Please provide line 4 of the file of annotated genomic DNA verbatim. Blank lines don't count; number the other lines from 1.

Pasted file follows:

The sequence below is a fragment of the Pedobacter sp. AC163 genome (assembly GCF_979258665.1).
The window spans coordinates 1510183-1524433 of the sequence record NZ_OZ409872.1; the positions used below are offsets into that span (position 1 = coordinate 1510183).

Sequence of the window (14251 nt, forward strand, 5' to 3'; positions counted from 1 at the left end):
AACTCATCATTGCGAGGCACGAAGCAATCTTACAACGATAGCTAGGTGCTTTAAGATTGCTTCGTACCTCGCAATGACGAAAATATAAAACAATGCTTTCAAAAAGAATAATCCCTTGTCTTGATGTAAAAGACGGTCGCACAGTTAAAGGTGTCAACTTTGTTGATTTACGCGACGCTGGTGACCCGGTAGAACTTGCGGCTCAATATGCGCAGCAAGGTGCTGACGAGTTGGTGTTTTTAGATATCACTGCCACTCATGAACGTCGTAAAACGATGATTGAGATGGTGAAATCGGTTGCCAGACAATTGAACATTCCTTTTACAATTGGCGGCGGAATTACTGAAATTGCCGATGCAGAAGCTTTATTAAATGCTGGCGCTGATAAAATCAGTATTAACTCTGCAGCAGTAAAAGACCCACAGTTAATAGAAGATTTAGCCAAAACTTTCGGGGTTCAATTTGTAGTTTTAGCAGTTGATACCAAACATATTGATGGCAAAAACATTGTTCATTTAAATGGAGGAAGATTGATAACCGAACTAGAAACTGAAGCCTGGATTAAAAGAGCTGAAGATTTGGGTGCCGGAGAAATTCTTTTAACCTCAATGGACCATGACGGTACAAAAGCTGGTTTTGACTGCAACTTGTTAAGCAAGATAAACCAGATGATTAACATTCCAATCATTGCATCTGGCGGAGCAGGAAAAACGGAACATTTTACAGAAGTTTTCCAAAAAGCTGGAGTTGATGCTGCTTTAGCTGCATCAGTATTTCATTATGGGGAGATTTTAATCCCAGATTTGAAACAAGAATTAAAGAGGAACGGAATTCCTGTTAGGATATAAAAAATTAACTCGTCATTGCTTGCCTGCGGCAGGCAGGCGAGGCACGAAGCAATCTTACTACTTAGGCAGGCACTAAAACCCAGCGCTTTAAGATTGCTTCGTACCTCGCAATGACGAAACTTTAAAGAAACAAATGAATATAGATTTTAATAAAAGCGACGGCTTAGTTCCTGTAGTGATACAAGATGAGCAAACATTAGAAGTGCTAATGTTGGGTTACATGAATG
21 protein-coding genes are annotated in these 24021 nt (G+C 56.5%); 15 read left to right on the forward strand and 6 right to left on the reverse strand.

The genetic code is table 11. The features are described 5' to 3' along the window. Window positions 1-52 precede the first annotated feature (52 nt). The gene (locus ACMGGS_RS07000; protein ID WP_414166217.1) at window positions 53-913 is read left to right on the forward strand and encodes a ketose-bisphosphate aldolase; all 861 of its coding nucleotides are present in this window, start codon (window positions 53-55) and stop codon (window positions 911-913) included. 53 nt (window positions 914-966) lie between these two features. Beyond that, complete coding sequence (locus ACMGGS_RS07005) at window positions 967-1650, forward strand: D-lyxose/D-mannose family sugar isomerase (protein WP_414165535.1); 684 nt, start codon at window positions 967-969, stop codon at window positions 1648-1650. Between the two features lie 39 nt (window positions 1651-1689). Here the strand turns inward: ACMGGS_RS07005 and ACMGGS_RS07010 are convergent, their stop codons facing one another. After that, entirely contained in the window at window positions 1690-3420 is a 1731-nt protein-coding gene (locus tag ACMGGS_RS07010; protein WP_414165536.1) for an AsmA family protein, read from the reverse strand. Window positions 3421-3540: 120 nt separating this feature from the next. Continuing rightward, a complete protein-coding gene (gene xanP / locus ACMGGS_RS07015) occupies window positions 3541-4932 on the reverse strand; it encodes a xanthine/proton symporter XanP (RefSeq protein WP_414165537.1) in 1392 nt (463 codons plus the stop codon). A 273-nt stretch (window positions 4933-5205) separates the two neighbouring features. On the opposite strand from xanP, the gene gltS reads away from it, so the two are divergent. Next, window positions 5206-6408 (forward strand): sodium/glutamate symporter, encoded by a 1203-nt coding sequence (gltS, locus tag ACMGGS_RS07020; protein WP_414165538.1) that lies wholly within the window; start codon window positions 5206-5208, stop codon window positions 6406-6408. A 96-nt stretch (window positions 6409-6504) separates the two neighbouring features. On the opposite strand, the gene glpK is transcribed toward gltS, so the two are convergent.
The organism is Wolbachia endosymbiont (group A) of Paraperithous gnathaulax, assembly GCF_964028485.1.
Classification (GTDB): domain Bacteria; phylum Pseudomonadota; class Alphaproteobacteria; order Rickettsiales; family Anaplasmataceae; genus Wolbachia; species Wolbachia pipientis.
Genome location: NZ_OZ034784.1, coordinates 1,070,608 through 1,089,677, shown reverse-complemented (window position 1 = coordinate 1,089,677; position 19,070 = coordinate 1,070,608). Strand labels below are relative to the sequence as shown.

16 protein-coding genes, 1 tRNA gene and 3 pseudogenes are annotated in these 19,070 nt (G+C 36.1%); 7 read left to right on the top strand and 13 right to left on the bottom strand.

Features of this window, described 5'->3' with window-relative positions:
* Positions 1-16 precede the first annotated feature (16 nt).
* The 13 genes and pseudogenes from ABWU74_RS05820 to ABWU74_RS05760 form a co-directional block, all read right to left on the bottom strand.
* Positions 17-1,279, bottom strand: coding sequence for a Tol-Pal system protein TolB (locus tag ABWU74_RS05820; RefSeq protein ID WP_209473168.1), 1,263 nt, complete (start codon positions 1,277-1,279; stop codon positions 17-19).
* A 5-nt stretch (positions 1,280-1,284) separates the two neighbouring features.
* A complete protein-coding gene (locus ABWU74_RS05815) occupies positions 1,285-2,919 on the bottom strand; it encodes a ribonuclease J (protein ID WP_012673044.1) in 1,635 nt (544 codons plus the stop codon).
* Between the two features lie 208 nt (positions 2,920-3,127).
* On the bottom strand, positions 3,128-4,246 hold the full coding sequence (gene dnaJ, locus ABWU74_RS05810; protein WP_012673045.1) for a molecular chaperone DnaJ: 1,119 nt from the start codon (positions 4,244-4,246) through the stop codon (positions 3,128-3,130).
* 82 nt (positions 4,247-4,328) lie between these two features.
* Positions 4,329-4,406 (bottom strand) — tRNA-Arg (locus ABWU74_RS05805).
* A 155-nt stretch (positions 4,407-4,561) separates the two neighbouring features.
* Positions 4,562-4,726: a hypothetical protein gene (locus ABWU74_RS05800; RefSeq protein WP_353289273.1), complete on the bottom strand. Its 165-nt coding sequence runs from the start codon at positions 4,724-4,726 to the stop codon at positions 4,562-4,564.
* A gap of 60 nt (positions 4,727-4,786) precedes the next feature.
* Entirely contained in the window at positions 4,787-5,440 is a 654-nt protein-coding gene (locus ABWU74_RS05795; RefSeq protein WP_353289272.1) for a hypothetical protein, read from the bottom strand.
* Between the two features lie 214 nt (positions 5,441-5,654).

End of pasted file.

AACTCATCATTGCGAGGCACGAAGCAATCTTACAACGATAGCTAGGTGCTTTAAGATTGCTTCGTACCTCGCAATGACGAAAATATAAAACAATGCTTTCAAAAAGAATAATCCCTTGTCTTGATGTAAAAGACGGTCGCACAGTTAAAGGTGTCAACTTTGTTGATTTACGCGACGCTGGTGACCCGGTAGAACTTGCGGCTCAATATGCGCAGCAAGGTGCTGACGAGTTGGTGTTTTTAGATATCACTGCCACTCATGAACGTCGTAAAACGATGATTGAGATGGTGAAATCGGTTGCCAGACAATTGAACATTCCTTTTACAATTGGCGGCGGAATTACTGAAATTGCCGATGCAGAAGCTTTATTAAATGCTGGCGCTGATAAAATCAGTATTAACTCTGCAGCAGTAAAAGACCCACAGTTAATAGAAGATTTAGCCAAAACTTTCGGGGTTCAATTTGTAGTTTTAGCAGTTGATACCAAACATATTGATGGCAAAAACATTGTTCATTTAAATGGAGGAAGATTGATAACCGAACTAGAAACTGAAGCCTGGATTAAAAGAGCTGAAGATTTGGGTGCCGGAGAAATTCTTTTAACCTCAATGGACCATGACGGTACAAAAGCTGGTTTTGACTGCAACTTGTTAAGCAAGATAAACCAGATGATTAACATTCCAATCATTGCATCTGGCGGAGCAGGAAAAACGGAACATTTTACAGAAGTTTTCCAAAAAGCTGGAGTTGATGCTGCTTTAGCTGCATCAGTATTTCATTATGGGGAGATTTTAATCCCAGATTTGAAACAAGAATTAAAGAGGAACGGAATTCCTGTTAGGATATAAAAAATTAACTCGTCATTGCTTGCCTGCGGCAGGCAGGCGAGGCACGAAGCAATCTTACTACTTAGGCAGGCACTAAAACCCAGCGCTTTAAGATTGCTTCGTACCTCGCAATGACGAAACTTTAAAGAAACAAATGAATATAGATTTTAATAAAAGCGACGGCTTAGTTCCTGTAGTGATACAAGATGAGCAAACATTAGAAGTGCTAATGTTGGGTTACATGAATG